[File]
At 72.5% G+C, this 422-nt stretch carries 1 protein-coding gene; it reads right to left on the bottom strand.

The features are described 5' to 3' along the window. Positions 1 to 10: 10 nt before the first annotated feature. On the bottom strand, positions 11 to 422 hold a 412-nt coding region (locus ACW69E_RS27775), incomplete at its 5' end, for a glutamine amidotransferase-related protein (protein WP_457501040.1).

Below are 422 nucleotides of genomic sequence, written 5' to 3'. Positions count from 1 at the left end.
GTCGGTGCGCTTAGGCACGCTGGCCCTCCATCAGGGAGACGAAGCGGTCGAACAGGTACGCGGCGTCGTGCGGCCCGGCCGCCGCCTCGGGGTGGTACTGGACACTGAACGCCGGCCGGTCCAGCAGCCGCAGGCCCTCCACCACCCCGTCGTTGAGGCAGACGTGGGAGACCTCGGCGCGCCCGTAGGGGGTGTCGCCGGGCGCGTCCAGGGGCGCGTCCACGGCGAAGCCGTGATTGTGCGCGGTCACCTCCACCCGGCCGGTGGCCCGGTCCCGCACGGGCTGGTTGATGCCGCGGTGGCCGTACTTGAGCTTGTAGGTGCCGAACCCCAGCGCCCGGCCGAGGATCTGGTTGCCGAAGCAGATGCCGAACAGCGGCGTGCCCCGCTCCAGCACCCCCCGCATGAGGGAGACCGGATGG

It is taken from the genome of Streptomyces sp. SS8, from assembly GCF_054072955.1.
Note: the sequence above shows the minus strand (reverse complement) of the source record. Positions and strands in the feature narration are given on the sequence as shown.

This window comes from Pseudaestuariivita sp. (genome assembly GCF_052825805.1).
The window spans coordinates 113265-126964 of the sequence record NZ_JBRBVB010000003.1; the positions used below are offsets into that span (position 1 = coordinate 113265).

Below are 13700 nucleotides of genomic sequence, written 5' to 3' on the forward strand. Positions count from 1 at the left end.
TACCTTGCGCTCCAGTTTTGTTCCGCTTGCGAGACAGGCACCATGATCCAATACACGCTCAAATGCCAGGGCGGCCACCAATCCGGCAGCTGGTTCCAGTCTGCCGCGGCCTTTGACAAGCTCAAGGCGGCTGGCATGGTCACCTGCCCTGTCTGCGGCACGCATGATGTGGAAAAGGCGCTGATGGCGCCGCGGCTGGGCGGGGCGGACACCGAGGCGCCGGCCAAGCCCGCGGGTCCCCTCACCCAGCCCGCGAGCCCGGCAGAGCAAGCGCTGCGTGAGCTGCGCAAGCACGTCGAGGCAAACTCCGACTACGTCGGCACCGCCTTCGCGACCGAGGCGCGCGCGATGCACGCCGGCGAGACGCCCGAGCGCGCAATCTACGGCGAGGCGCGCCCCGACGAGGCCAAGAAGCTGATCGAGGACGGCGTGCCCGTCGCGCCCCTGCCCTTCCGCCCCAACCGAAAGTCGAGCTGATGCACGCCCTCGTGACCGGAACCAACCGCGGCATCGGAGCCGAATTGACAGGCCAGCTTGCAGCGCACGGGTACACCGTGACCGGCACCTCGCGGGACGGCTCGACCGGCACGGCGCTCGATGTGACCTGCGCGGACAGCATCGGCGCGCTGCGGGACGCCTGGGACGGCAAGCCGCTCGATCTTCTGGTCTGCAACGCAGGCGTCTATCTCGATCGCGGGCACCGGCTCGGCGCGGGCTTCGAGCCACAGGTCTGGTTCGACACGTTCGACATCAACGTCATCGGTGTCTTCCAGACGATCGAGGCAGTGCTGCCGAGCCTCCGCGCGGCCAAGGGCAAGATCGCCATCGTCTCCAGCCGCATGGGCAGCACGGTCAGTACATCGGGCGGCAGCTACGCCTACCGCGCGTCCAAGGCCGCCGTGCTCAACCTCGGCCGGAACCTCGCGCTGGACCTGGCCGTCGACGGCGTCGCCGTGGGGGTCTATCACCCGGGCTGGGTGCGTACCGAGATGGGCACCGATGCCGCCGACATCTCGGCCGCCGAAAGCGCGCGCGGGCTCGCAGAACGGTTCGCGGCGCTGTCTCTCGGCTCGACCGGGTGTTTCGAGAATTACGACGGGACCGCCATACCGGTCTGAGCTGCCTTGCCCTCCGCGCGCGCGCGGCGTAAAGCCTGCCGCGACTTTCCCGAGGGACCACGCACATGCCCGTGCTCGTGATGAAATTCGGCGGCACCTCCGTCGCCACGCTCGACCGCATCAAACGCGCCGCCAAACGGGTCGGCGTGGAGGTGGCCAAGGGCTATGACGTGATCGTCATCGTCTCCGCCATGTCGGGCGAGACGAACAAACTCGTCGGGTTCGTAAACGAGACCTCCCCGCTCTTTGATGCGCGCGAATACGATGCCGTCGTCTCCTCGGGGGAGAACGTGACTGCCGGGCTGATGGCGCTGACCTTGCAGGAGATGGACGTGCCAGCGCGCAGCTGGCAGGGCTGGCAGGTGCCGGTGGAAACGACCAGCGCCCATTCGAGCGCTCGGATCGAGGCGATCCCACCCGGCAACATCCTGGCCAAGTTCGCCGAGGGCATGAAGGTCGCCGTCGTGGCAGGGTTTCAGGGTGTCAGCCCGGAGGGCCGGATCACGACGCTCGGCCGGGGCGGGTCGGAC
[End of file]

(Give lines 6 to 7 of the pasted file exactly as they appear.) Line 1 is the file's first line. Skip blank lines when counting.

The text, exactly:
Note: the sequence above shows the minus strand (reverse complement) of the source record. Positions and strands in the feature narration are given on the sequence as shown.

This window comes from Pseudaestuariivita sp. (genome assembly GCF_052825805.1).